When I wrote my book Shakespeare for Sociopaths, which is sonnets on true crime, I included one written from the perspective of one of the most terrible men ever Paul Bernardo about his accomplice/wife Karla Homolka. You can read that sonnet here . So this was not my first time ruminating on this particular kind of evil of complicity.
I had a conversation with a friend about it, and we talked about different cases where women had worked in consort with rapists, abductors and killers to feed the appetites of these men by luring or participating in acts of violence against women. When I went to bed that night, I dreamed of this sort of disastrous union, and I dreamed of crows.
The dream of the union is obvious in its origins. The crows came from a different source, a really good person, poet and writer – and I’m glad one of those made it into my head, too. Marisa Crane had put a poll on Twitter asking people to take it to identify what bird they were so that she might know. While I never thought of myself akin to a bird, I took the poll because I admire Marisa and found it fascinating. Turns out, though I didn’t know, I am a crow. Reading about their facts, I totally agreed and was flattered in the comparison.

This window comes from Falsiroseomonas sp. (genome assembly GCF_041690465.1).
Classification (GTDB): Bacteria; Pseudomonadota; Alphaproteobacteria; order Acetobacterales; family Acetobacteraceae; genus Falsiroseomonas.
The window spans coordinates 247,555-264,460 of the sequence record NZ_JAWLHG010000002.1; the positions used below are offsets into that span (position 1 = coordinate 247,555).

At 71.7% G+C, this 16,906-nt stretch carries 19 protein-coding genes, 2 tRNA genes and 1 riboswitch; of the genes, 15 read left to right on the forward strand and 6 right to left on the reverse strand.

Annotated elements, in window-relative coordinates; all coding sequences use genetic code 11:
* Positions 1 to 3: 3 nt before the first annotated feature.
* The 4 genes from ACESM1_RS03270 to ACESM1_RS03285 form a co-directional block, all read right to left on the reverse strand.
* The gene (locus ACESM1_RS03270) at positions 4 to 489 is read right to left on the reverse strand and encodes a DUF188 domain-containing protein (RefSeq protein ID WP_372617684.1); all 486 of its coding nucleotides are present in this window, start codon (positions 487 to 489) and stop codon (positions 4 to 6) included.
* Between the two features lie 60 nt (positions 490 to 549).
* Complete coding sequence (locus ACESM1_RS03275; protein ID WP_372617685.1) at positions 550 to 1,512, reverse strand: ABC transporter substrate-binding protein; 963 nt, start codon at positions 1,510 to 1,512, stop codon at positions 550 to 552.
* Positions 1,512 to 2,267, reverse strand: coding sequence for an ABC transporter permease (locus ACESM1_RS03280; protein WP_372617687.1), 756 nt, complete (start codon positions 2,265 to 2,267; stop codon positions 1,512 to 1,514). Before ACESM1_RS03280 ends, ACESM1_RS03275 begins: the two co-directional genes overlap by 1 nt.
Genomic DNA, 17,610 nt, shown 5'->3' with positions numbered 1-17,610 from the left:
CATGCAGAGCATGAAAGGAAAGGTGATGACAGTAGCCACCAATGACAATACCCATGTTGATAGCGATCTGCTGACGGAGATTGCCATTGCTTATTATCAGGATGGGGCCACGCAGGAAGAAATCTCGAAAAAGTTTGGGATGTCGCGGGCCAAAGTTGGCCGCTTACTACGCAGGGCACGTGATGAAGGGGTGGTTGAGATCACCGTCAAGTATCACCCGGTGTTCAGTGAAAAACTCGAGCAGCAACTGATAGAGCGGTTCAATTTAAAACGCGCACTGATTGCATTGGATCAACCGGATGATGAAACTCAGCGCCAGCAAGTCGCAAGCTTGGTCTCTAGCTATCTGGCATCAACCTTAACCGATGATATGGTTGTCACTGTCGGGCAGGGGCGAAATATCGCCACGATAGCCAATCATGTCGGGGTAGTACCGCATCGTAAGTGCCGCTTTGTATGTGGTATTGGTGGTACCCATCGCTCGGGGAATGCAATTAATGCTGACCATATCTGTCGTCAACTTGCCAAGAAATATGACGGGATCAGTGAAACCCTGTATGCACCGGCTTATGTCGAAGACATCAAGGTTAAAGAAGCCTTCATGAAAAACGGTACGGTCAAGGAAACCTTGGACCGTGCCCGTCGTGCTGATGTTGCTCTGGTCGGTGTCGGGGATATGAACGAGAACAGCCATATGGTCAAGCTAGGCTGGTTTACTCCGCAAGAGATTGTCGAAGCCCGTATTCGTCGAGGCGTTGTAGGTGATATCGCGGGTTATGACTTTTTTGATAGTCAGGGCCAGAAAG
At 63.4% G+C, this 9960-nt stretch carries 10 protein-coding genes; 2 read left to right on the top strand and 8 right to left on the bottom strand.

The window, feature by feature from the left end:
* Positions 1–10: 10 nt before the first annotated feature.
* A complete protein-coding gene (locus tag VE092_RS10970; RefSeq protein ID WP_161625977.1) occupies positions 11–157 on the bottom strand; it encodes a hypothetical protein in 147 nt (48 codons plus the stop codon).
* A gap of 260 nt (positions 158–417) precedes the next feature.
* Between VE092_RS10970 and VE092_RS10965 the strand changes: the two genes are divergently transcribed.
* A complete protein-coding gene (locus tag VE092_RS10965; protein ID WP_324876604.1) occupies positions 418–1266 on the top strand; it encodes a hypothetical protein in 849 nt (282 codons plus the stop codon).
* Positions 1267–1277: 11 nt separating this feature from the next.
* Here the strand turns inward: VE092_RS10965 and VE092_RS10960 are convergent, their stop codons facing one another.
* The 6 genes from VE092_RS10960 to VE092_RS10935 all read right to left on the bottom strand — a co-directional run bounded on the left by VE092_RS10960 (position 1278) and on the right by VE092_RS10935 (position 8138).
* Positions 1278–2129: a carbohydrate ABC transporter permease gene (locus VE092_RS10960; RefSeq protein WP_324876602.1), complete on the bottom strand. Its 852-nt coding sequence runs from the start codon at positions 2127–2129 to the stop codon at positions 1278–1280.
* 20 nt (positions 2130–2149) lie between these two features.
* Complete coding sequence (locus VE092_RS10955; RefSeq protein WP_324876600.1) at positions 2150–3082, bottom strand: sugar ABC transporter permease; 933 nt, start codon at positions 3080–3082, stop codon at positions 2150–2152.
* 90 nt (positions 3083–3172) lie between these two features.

I learned facts like crows can recognize a mean human and remember the face forever. They will teach other crows to identify and avoid this human. Crows are so intelligent that according to mentalfloss.com, “some zoologists admiringly call them ‘feathered apes.’” They love their families. They actually have funerals when a crow dies “a dead crow tends to a attract a mob of a hundred or more live ones.” While crows have been associated with death and darkness and a group of them is even still technically called a “murder,” I even relate to this.